The idea of a cop/agent/detective bouncing their investigative skills off some unusually skilled, genius, specialist “consultant” with troubled past, impaired social skills, substance abuse or highly awkward persona in order to wrap up any crime investigation under 40 minutes flat is nothing new in the world of prime time television. One would imagine that after decades of Monks, Bones, Lightmans, Houses, Psychs, Castles, Numb3rs and other Mentalists helping to save lives or put bad people behind bars on our screens on weekly basis, the pool of diplomaed specialists and fringe science doctorate holders overlooked by crime story tv scribes could be counted on one hand. But while by now most of the series and characters mentioned above either byte the dust or struggle to keep viewers awake, TNT decided it’s better late than never and last night decided to roll out their own investigator plus eccentric sidekick extraordinaire summer series – “Perception”.
The series focus on a recently demoted FBI Special Agent Kate Moretti portrayed by Canadian teen romcom actress of yesteryear Rachael Leigh Cook (“She’s All That”, “Josie and the Pussycats”), returning to enlist help of her ex. teacher, a neuroscientist, university professor and avid crossword enthusiast Dr. Daniel Pierce, played by a fellow Canadian Eric McCormack (“Will & Grace”). Within minutes we discover Dr. Pierce is a brilliant scholar, author of countless volumes of acclaimed reading material in his field, with cognitive skills of a compulsive apopheniac and large enough portfolio of real life cases ready and waiting in nearby neurological ward to just pull them out of his sleeve for illustrative purposes on per case basis. In the same time, Dr. Pierce suffers from just about every overused TV disorder and social impairment on this side of dendrophobia with addition of on demand scheduled schizophrenic episodes with symptoms foreseeable enough to be rejected even by M.Knight Shyamalan. During those episodes, conveniently mostly occurring out of sight, he enlists help of his teaching assistant Max Lewicki, played by a newcomer Arjay Smith, to serve as a constant and anchor with the real world.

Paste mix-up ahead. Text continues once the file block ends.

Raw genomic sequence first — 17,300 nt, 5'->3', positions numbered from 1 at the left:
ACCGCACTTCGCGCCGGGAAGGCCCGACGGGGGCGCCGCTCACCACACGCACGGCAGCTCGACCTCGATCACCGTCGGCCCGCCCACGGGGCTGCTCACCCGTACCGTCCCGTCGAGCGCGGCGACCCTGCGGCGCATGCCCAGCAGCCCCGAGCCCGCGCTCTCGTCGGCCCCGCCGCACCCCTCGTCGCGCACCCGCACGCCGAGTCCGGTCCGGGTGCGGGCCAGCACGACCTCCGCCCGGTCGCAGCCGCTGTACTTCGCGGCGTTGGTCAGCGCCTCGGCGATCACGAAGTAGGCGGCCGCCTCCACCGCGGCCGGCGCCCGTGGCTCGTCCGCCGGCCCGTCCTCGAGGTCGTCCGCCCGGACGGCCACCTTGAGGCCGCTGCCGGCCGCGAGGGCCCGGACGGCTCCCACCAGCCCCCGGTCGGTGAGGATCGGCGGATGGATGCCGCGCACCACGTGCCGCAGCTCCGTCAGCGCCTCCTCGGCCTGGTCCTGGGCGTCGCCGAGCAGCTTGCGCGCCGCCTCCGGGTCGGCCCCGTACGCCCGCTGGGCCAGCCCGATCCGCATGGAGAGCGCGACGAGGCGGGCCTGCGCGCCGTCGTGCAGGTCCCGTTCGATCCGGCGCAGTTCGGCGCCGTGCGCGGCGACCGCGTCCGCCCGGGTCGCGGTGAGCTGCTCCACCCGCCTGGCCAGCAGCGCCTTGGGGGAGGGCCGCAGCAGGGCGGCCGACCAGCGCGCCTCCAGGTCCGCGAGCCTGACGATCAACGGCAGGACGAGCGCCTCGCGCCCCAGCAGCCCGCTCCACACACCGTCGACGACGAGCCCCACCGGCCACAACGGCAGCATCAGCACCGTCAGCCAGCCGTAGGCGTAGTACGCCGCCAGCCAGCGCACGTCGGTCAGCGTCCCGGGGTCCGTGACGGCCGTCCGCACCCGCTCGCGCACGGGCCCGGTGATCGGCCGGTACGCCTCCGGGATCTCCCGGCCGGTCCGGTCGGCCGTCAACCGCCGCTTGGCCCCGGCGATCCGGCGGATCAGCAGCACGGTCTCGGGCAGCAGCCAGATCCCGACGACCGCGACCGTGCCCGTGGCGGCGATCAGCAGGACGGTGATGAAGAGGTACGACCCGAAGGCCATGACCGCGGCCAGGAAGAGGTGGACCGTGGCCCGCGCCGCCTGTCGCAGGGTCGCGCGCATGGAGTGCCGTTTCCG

Despite its predictable character and cliche setup (Nutty professor wouldn’t be nutty without cardigan, carefully styled messy hair and unshaven face executed with George Michael precision), “Perception” is actually not as bad as one would imagine after reading my words above. McCormack is competent enough in his portrayal of nouveau “Beautiful Mind”-esque scientist, Leigh Cook makes for good and animated “enforcer” companion in his adventures and quirks galore leaves enough space to throw enough “words of the day” (word of the episode is “aphasia“) and mildly interesting oddities to drift through the summer. In the world full of procedural dramas with consultants “Perception” is not as dry and in your face as “Lie To Me” used to be, it’s not as slapstick and lighthearted as “Monk”, but it is probably clever enough to get you between “The Mentalist” seasons for the next couple of summers, if that’s your forte. In the same time the show is more of a “record for later” than “set reminder to watch it” calibre and it’s wisely placed in summer slot where it won’t suffer from rapid “consultant series” fatigue.